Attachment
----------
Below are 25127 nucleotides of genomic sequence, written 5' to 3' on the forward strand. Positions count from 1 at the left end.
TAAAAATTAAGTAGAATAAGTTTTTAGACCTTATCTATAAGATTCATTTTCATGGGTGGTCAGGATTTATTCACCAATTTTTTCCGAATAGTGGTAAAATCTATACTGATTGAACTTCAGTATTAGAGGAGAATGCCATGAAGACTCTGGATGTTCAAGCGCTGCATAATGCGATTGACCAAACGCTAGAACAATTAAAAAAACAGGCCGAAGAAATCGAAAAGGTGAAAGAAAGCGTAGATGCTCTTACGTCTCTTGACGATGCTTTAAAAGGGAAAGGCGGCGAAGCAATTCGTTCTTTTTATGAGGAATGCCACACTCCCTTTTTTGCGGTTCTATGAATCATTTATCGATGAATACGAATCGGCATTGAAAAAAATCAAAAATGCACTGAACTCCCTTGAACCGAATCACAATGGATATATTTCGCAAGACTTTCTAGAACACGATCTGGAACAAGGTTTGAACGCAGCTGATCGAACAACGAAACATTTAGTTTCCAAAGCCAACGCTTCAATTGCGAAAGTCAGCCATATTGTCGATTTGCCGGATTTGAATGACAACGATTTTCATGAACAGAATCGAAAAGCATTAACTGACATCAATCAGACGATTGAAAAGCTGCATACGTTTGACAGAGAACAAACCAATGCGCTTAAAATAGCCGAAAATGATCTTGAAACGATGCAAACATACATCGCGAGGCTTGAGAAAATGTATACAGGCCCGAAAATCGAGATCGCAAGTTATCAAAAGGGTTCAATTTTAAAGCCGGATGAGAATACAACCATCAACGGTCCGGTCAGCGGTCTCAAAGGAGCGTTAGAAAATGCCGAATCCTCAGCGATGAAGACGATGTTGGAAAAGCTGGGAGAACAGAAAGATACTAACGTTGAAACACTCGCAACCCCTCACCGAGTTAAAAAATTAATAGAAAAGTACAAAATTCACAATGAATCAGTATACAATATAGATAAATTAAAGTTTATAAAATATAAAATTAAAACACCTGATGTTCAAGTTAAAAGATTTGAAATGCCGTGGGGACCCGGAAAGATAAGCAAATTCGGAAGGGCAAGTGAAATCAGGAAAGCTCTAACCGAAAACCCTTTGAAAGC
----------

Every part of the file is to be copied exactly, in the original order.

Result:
Below are 25127 nucleotides of genomic sequence, written 5' to 3' on the forward strand. Positions count from 1 at the left end.
TAAAAATTAAGTAGAATAAGTTTTTAGACCTTATCTATAAGATTCATTTTCATGGGTGGTCAGGATTTATTCACCAATTTTTTCCGAATAGTGGTAAAATCTATACTGATTGAACTTCAGTATTAGAGGAGAATGCCATGAAGACTCTGGATGTTCAAGCGCTGCATAATGCGATTGACCAAACGCTAGAACAATTAAAAAAACAGGCCGAAGAAATCGAAAAGGTGAAAGAAAGCGTAGATGCTCTTACGTCTCTTGACGATGCTTTAAAAGGGAAAGGCGGCGAAGCAATTCGTTCTTTTTATGAGGAATGCCACACTCCCTTTTTTGCGGTTCTATGAATCATTTATCGATGAATACGAATCGGCATTGAAAAAAATCAAAAATGCACTGAACTCCCTTGAACCGAATCACAATGGATATATTTCGCAAGACTTTCTAGAACACGATCTGGAACAAGGTTTGAACGCAGCTGATCGAACAACGAAACATTTAGTTTCCAAAGCCAACGCTTCAATTGCGAAAGTCAGCCATATTGTCGATTTGCCGGATTTGAATGACAACGATTTTCATGAACAGAATCGAAAAGCATTAACTGACATCAATCAGACGATTGAAAAGCTGCATACGTTTGACAGAGAACAAACCAATGCGCTTAAAATAGCCGAAAATGATCTTGAAACGATGCAAACATACATCGCGAGGCTTGAGAAAATGTATACAGGCCCGAAAATCGAGATCGCAAGTTATCAAAAGGGTTCAATTTTAAAGCCGGATGAGAATACAACCATCAACGGTCCGGTCAGCGGTCTCAAAGGAGCGTTAGAAAATGCCGAATCCTCAGCGATGAAGACGATGTTGGAAAAGCTGGGAGAACAGAAAGATACTAACGTTGAAACACTCGCAACCCCTCACCGAGTTAAAAAATTAATAGAAAAGTACAAAATTCACAATGAATCAGTATACAATATAGATAAATTAAAGTTTATAAAATATAAAATTAAAACACCTGATGTTCAAGTTAAAAGATTTGAAATGCCGTGGGGACCCGGAAAGATAAGCAAATTCGGAAGGGCAAGTGAAATCAGGAAAGCTCTAACCGAAAACCCTTTGAAAGC